98% of spectators who attend Thai boxing matches are gamblers. This is a big business sport, but there’s also a dangerous, seedy underbelly to all this. From match fixing to crooked refereeing, Hurts Like Hell dives into corruption within the industry and does so with a mix of drama and documentary styles.
Split across four episodes, Hurts Like Hell is an intriguing series that blends talking head interviews with long, dramatic re-enactments into a not-quite-documentary and not-quite-drama format. In many ways, this feels like it’s going to be divisively received by viewers. There is certainly enjoyment to be had here though, and the anthological format makes this very easy to slip in and out of.
However, that aforementioned format makes this something of a double-edged sword. While it’s certainly entertaining, it’s also somewhat tepid in its execution at times. This is nowhere near informative enough to be an eye-opening documentary nor is it gripping enough to be an action/thriller drama. Instead, this walks a tightrope somewhere in the middle, with a mixed bag of episodes ranging from mediocre to enjoyable.
In a way, this feels like a Thai Boxing version of The Last Czars, which had a very similar structure in the way it was set up. If you’ve watched that and enjoyed it, chances are you’ll like this too.
The episodes begin with a look at match fixing and gambling in general, seen through the eyes of a guy called Phat. This serves as the character for whom we follow in episode 1. From here, the attention shifts to a crooked referee in episode 2, a poverty-stricken child in episode 3 and then finally to a father/son duo in the final chapter.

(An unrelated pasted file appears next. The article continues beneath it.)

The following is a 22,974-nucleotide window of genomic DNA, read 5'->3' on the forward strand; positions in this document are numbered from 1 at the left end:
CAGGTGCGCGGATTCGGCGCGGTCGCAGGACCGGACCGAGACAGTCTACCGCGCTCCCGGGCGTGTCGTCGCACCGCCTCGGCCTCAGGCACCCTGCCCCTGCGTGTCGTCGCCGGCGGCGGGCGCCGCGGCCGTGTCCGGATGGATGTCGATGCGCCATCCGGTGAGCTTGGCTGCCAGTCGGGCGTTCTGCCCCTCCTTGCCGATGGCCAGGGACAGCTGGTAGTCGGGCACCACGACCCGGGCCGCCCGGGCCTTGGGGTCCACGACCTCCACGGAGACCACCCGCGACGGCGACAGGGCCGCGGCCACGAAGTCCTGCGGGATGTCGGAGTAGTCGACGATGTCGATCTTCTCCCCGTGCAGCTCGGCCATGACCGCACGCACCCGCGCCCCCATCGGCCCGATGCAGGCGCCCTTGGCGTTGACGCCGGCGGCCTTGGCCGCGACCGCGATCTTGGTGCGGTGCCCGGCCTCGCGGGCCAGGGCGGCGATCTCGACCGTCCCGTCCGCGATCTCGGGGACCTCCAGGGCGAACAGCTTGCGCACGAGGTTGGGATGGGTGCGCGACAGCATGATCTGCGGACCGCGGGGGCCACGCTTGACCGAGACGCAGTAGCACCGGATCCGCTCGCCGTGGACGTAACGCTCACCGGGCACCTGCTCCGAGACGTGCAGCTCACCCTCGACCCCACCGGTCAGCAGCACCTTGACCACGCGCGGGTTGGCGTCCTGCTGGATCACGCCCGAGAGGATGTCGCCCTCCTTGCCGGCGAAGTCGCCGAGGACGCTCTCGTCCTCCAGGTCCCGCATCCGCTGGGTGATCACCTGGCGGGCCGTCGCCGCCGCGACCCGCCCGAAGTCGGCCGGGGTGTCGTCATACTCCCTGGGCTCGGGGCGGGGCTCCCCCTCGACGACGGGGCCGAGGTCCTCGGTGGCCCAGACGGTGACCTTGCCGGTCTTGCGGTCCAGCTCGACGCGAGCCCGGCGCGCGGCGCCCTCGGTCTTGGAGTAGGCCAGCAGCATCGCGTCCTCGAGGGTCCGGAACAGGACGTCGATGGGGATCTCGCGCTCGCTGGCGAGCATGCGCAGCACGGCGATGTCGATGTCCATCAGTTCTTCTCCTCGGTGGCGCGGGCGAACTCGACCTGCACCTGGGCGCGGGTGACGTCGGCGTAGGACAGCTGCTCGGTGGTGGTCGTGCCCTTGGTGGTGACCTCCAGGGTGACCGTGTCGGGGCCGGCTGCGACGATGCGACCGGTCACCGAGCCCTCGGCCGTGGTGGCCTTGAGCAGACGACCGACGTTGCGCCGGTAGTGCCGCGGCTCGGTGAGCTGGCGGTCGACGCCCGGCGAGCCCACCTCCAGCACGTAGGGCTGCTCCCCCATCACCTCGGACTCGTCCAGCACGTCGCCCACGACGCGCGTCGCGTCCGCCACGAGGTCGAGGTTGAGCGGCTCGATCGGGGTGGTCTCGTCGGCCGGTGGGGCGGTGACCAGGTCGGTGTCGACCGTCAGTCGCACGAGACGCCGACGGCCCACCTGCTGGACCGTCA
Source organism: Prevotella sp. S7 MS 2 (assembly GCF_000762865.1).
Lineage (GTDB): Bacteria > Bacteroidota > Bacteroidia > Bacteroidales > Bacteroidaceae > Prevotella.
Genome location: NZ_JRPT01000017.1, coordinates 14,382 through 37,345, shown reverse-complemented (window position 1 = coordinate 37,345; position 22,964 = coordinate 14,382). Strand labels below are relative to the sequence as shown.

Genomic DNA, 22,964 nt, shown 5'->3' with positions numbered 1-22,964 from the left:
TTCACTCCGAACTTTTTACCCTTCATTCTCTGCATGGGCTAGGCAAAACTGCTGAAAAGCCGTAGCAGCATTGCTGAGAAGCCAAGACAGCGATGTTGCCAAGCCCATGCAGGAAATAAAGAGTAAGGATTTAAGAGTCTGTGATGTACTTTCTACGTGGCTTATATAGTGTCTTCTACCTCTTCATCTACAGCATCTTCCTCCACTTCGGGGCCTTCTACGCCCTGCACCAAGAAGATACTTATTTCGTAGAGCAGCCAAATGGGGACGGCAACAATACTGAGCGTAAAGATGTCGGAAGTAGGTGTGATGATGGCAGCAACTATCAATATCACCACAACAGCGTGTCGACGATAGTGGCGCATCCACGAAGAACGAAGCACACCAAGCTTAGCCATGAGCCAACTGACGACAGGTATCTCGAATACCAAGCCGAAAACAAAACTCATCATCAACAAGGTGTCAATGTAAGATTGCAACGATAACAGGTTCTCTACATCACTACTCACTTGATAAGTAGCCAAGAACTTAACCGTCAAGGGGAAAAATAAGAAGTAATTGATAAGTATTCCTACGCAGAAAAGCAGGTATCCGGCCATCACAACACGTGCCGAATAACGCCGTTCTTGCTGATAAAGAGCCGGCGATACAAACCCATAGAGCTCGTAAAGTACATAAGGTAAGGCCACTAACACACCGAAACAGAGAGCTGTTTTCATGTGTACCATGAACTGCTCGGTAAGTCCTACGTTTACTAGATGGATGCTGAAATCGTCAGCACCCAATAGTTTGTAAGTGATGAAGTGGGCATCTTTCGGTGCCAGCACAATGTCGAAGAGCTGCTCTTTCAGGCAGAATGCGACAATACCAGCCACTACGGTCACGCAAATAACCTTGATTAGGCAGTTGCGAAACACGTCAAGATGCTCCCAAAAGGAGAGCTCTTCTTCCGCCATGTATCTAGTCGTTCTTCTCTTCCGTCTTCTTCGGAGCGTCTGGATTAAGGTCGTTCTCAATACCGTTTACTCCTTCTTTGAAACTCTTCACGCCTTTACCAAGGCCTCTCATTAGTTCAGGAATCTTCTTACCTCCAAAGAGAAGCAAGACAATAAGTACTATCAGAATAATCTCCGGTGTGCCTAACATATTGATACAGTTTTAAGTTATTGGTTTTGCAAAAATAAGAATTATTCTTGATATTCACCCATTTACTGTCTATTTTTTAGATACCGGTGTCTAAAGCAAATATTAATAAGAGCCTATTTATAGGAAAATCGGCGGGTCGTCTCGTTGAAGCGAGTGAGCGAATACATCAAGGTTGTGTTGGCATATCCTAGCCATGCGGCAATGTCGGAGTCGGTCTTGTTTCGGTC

Each of these are structured in much the same way, with an opening bite of expository text mentioning different parts of Muay Thai fighting and the corruption within. We then get about an 80/20 split between re-enactment drama and talking head interviews. Within these episodes, the filming and general editing is pretty good, and there’s undeniably some good spots in this, especially during the in-ring action.
Episode 3 is probably the best of the 4 episodes available, with a really solid storyline revolving around a poverty stricken kid eking out a living and training hard. Given how different each of these episodes are though, your favourite may differ.
Hurts Like Hell may not be for everyone but if you’re sold after the first episode and enjoy the format, you’re likely to get a lot out of this. It’s not perfect, and at times the re-enactments don’t quite work as well as they should, but there’s just enough here to recommend all the same.
Verdict - 7/10